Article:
Farmers Using Technology to Adapt to Climate Change

By Nancy Rapando (Act!) and Noah Lusaka (ALIN)

The climate change realities faced by rural communities demand new and innovative ways to communicate to small scale farmers. Communication technologies such as the internet provide huge opportunities for farmers to access critical information on a range of topics.

Through participatory scenario planning Arid Lands Information Network (ALIN) in partnership with other stakeholders and KMD disseminated climate advisories from Kenya Meteorological Department (KMD) alerts. ALIN recognizes that access to information is a basic human right. ALIN has innovatively used community-based ICT facilities known as Maarifa centres to enable some of the most remote communities to gain access to information on climate smart agriculture products, and weather information to improve their livelihoods. In these centres, farmers are exposed to ALIN’s innovations known as Soko+ which involves the use of short messaging services, blogs, iPods and videos.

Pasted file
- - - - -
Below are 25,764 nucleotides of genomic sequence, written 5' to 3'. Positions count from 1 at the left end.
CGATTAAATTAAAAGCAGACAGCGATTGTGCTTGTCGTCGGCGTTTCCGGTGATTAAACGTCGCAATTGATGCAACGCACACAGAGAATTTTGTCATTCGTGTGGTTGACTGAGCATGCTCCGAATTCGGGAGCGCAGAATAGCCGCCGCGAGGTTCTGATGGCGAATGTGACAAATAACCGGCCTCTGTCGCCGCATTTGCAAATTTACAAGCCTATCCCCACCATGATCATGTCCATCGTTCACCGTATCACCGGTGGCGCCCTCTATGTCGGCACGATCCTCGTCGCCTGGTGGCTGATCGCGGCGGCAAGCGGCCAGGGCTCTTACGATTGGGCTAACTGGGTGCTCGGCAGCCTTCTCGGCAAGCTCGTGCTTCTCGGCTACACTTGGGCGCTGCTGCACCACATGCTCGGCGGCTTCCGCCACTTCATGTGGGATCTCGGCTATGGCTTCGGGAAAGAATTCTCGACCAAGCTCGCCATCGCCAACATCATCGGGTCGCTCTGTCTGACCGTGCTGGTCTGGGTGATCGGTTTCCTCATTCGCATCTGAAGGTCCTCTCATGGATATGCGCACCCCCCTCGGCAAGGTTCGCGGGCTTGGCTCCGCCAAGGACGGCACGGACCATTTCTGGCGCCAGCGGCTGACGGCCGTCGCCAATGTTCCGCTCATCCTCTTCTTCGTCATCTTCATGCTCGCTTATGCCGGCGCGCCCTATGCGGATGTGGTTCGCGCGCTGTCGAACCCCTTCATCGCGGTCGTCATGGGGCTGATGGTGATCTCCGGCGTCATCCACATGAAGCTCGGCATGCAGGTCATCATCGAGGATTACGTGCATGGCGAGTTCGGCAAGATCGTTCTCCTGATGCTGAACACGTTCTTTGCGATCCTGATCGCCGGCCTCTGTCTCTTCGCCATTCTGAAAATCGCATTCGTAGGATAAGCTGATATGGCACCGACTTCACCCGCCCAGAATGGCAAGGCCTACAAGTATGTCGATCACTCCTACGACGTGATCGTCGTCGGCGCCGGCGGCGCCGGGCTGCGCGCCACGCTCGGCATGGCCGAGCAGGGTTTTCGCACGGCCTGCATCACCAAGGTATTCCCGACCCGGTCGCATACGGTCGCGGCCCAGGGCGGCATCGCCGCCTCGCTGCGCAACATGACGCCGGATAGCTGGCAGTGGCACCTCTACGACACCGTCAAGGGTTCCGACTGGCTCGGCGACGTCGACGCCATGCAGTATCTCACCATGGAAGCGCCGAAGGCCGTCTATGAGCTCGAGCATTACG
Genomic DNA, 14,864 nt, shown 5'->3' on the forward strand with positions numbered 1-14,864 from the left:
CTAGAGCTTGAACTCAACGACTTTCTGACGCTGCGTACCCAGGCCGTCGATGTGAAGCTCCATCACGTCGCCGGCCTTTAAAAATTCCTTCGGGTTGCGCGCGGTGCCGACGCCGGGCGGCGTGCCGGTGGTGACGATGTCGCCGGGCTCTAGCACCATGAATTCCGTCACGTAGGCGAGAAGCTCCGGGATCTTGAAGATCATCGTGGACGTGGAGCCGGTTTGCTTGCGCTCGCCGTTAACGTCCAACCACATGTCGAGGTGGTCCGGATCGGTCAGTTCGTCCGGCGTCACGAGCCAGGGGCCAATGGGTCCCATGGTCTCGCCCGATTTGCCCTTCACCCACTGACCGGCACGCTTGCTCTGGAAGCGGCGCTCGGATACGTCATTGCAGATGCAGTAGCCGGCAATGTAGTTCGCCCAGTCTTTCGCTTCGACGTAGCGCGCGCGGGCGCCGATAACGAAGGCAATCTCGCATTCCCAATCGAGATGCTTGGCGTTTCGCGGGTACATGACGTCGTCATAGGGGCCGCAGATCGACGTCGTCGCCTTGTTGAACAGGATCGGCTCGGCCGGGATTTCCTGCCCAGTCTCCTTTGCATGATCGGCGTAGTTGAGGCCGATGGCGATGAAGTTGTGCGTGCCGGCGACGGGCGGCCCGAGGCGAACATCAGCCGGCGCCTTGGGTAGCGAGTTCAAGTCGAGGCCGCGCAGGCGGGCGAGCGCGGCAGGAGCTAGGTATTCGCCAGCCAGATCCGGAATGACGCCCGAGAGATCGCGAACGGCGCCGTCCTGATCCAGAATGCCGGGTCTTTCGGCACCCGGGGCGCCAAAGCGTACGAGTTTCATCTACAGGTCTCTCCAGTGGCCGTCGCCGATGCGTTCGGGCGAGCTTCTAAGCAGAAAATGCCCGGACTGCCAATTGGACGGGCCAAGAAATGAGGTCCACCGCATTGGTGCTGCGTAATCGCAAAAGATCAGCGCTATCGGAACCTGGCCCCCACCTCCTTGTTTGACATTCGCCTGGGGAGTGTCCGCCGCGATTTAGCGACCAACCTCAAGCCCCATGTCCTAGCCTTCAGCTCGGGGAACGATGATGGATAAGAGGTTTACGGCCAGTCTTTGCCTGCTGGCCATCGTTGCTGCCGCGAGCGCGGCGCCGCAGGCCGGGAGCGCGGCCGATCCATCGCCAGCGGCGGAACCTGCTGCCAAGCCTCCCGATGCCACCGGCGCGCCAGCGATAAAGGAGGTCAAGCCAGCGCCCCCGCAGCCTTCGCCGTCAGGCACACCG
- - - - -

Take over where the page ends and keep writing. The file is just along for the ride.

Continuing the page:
One of such centres is Ngarua Maarifa Centre in Ol-Moran Ward, Laikipia County that was established to assist famers make better and informed decisions in their farming based on factual weather information.

Peter Gicheru, a beneficiary of Ngarua Maarifa Centre and the secretary of Matwiku Horticulture Group, a 21 member self-help group, attests to the benefits of accessing e-platform services. This includes services such as the use of the internet to learn about crops that are resilient to climate change and market access. In one of his visits to the Maarifa centre, Gicheru downloaded several materials on sustainable agricultural practices and shared with other farmers. Gicheru has been able to access information on growing tomatoes, cabbages, beans and capsicum.

Peter Kanyita, a member of the Matwiku horticulture group, has been using basin irrigation method in his onion farm for a long time, which he says was a time consuming costly activity. This is because of the high price of fuel and pipes for irrigation. Furrow and Basin irrigation are two of the most widely used types of irrigation in the area. These two types of irrigation are inefficient in water conservation. However, after exposure to better irrigation models at Ngarua Maarifa Centre, Peter embraced drip irrigation systems for his crops. ALIN in partnership with Act! supported the Matwiku Horticulture group established a one acre drip irrigation system that uses water efficiently therefore enabling group members to grow crops throughout the year! Through field days and extension services, many farmers have adapted this affordable water conserving drip technology that also helps them reduce labour, energy and farm input costs while maximizing production.